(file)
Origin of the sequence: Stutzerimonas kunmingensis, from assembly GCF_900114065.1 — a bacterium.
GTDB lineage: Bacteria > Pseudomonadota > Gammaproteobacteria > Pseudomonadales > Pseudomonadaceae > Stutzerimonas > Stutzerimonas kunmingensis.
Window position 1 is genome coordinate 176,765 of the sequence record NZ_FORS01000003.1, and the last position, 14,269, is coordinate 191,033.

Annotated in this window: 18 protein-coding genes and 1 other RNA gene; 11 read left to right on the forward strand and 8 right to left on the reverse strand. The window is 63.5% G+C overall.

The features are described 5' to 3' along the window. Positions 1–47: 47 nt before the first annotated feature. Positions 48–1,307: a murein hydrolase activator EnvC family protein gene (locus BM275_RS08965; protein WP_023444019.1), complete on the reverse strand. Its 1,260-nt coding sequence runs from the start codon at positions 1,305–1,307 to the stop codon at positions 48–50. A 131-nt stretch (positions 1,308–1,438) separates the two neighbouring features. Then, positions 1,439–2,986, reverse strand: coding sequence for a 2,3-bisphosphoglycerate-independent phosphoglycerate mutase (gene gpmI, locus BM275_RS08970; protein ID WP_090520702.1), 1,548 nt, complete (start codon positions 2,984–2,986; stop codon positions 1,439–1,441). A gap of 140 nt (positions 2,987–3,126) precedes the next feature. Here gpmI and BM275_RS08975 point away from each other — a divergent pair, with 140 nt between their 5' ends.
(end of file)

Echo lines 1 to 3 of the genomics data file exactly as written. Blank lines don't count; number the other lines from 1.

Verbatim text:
Origin of the sequence: Stutzerimonas kunmingensis, from assembly GCF_900114065.1 — a bacterium.
GTDB lineage: Bacteria > Pseudomonadota > Gammaproteobacteria > Pseudomonadales > Pseudomonadaceae > Stutzerimonas > Stutzerimonas kunmingensis.
Window position 1 is genome coordinate 176,765 of the sequence record NZ_FORS01000003.1, and the last position, 14,269, is coordinate 191,033.